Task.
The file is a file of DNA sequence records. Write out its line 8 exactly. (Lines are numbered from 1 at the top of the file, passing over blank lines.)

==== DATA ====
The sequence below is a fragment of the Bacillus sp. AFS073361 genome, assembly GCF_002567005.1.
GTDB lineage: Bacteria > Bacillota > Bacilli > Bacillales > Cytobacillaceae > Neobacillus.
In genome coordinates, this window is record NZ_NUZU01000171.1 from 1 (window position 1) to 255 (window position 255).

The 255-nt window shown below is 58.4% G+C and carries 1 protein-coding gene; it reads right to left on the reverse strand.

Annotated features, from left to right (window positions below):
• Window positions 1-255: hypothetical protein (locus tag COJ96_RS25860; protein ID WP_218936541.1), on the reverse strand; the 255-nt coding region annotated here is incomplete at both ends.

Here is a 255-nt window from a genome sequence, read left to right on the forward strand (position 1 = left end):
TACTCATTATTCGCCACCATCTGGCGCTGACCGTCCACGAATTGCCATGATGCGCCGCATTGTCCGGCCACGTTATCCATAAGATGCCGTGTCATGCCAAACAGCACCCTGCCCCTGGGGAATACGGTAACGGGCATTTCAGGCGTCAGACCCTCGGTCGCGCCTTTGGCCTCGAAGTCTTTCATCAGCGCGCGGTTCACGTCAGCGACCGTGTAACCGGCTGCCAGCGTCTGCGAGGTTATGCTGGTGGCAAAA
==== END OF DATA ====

TACTCATTATTCGCCACCATCTGGCGCTGACCGTCCACGAATTGCCATGATGCGCCGCATTGTCCGGCCACGTTATCCATAAGATGCCGTGTCATGCCAAACAGCACCCTGCCCCTGGGGAATACGGTAACGGGCATTTCAGGCGTCAGACCCTCGGTCGCGCCTTTGGCCTCGAAGTCTTTCATCAGCGCGCGGTTCACGTCAGCGACCGTGTAACCGGCTGCCAGCGTCTGCGAGGTTATGCTGGTGGCAAAA